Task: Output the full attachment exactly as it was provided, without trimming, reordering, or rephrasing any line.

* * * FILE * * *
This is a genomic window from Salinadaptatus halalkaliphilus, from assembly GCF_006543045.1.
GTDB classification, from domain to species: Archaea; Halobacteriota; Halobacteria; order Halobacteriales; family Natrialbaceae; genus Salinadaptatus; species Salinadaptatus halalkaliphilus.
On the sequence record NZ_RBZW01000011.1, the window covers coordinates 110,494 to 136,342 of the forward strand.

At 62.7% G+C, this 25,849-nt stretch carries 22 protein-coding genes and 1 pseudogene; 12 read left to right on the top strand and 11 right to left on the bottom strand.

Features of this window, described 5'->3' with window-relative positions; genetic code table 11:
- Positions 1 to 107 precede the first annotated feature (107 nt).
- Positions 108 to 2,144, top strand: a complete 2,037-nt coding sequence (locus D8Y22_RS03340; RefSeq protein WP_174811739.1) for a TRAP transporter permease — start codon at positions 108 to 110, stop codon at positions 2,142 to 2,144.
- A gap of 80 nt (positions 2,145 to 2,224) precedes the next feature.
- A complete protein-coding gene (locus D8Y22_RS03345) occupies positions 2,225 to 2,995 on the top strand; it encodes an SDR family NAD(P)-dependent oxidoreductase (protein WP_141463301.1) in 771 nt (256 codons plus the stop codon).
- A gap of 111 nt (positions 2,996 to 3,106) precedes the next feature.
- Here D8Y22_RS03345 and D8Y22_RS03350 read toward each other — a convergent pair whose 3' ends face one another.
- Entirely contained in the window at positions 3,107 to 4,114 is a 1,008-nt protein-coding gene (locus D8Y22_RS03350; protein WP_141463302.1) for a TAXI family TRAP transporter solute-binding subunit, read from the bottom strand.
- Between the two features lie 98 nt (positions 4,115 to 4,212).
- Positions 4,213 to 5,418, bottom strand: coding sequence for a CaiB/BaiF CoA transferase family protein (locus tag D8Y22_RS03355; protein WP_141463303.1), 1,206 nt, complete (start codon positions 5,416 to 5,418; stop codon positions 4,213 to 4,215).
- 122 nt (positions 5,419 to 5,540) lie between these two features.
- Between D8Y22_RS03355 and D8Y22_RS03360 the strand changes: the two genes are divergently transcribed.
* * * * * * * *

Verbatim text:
This is a genomic window from Salinadaptatus halalkaliphilus, from assembly GCF_006543045.1.
GTDB classification, from domain to species: Archaea; Halobacteriota; Halobacteria; order Halobacteriales; family Natrialbaceae; genus Salinadaptatus; species Salinadaptatus halalkaliphilus.
On the sequence record NZ_RBZW01000011.1, the window covers coordinates 110,494 to 136,342 of the forward strand.

At 62.7% G+C, this 25,849-nt stretch carries 22 protein-coding genes and 1 pseudogene; 12 read left to right on the top strand and 11 right to left on the bottom strand.

Features of this window, described 5'->3' with window-relative positions; genetic code table 11:
- Positions 1 to 107 precede the first annotated feature (107 nt).
- Positions 108 to 2,144, top strand: a complete 2,037-nt coding sequence (locus D8Y22_RS03340; RefSeq protein WP_174811739.1) for a TRAP transporter permease — start codon at positions 108 to 110, stop codon at positions 2,142 to 2,144.
- A gap of 80 nt (positions 2,145 to 2,224) precedes the next feature.
- A complete protein-coding gene (locus D8Y22_RS03345) occupies positions 2,225 to 2,995 on the top strand; it encodes an SDR family NAD(P)-dependent oxidoreductase (protein WP_141463301.1) in 771 nt (256 codons plus the stop codon).
- A gap of 111 nt (positions 2,996 to 3,106) precedes the next feature.
- Here D8Y22_RS03345 and D8Y22_RS03350 read toward each other — a convergent pair whose 3' ends face one another.
- Entirely contained in the window at positions 3,107 to 4,114 is a 1,008-nt protein-coding gene (locus D8Y22_RS03350; protein WP_141463302.1) for a TAXI family TRAP transporter solute-binding subunit, read from the bottom strand.
- Between the two features lie 98 nt (positions 4,115 to 4,212).
- Positions 4,213 to 5,418, bottom strand: coding sequence for a CaiB/BaiF CoA transferase family protein (locus tag D8Y22_RS03355; protein WP_141463303.1), 1,206 nt, complete (start codon positions 5,416 to 5,418; stop codon positions 4,213 to 4,215).
- 122 nt (positions 5,419 to 5,540) lie between these two features.
- Between D8Y22_RS03355 and D8Y22_RS03360 the strand changes: the two genes are divergently transcribed.